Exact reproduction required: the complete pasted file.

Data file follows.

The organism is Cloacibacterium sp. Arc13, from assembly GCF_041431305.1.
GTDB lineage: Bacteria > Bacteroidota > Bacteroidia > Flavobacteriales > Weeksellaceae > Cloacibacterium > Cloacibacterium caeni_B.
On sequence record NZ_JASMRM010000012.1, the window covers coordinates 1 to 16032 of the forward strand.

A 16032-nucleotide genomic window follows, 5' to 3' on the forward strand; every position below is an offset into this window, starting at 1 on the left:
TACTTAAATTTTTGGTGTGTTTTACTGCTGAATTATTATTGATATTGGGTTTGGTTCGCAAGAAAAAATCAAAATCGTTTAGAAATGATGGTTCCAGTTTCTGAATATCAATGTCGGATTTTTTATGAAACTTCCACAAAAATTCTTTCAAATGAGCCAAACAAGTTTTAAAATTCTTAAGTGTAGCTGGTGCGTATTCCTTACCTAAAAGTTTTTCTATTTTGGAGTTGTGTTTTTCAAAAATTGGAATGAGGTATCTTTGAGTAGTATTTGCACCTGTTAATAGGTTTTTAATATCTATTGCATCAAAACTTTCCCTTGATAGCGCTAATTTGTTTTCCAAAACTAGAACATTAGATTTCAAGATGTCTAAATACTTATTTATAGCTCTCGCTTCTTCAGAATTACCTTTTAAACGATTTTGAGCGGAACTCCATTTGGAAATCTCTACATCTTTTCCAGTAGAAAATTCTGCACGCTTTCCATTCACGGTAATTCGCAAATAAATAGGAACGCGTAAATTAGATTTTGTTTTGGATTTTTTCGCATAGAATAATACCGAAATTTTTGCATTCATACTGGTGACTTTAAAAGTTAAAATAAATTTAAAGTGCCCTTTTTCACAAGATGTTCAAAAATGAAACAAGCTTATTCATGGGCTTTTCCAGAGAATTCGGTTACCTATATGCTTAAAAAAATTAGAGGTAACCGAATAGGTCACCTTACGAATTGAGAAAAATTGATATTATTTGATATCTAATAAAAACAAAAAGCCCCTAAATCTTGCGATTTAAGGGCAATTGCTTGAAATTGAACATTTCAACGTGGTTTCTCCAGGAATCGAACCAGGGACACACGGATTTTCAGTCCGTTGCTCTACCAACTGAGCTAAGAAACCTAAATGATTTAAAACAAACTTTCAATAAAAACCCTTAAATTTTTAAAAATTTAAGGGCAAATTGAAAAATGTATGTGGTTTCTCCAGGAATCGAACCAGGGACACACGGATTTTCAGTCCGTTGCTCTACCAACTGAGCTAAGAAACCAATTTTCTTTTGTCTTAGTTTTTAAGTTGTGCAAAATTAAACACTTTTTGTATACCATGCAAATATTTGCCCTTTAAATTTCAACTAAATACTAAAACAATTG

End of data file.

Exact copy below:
The organism is Cloacibacterium sp. Arc13, from assembly GCF_041431305.1.
GTDB lineage: Bacteria > Bacteroidota > Bacteroidia > Flavobacteriales > Weeksellaceae > Cloacibacterium > Cloacibacterium caeni_B.
On sequence record NZ_JASMRM010000012.1, the window covers coordinates 1 to 16032 of the forward strand.

A 16032-nucleotide genomic window follows, 5' to 3' on the forward strand; every position below is an offset into this window, starting at 1 on the left:
TACTTAAATTTTTGGTGTGTTTTACTGCTGAATTATTATTGATATTGGGTTTGGTTCGCAAGAAAAAATCAAAATCGTTTAGAAATGATGGTTCCAGTTTCTGAATATCAATGTCGGATTTTTTATGAAACTTCCACAAAAATTCTTTCAAATGAGCCAAACAAGTTTTAAAATTCTTAAGTGTAGCTGGTGCGTATTCCTTACCTAAAAGTTTTTCTATTTTGGAGTTGTGTTTTTCAAAAATTGGAATGAGGTATCTTTGAGTAGTATTTGCACCTGTTAATAGGTTTTTAATATCTATTGCATCAAAACTTTCCCTTGATAGCGCTAATTTGTTTTCCAAAACTAGAACATTAGATTTCAAGATGTCTAAATACTTATTTATAGCTCTCGCTTCTTCAGAATTACCTTTTAAACGATTTTGAGCGGAACTCCATTTGGAAATCTCTACATCTTTTCCAGTAGAAAATTCTGCACGCTTTCCATTCACGGTAATTCGCAAATAAATAGGAACGCGTAAATTAGATTTTGTTTTGGATTTTTTCGCATAGAATAATACCGAAATTTTTGCATTCATACTGGTGACTTTAAAAGTTAAAATAAATTTAAAGTGCCCTTTTTCACAAGATGTTCAAAAATGAAACAAGCTTATTCATGGGCTTTTCCAGAGAATTCGGTTACCTATATGCTTAAAAAAATTAGAGGTAACCGAATAGGTCACCTTACGAATTGAGAAAAATTGATATTATTTGATATCTAATAAAAACAAAAAGCCCCTAAATCTTGCGATTTAAGGGCAATTGCTTGAAATTGAACATTTCAACGTGGTTTCTCCAGGAATCGAACCAGGGACACACGGATTTTCAGTCCGTTGCTCTACCAACTGAGCTAAGAAACCTAAATGATTTAAAACAAACTTTCAATAAAAACCCTTAAATTTTTAAAAATTTAAGGGCAAATTGAAAAATGTATGTGGTTTCTCCAGGAATCGAACCAGGGACACACGGATTTTCAGTCCGTTGCTCTACCAACTGAGCTAAGAAACCAATTTTCTTTTGTCTTAGTTTTTAAGTTGTGCAAAATTAAACACTTTTTGTATACCATGCAAATATTTGCCCTTTAAATTTCAACTAAATACTAAAACAATTG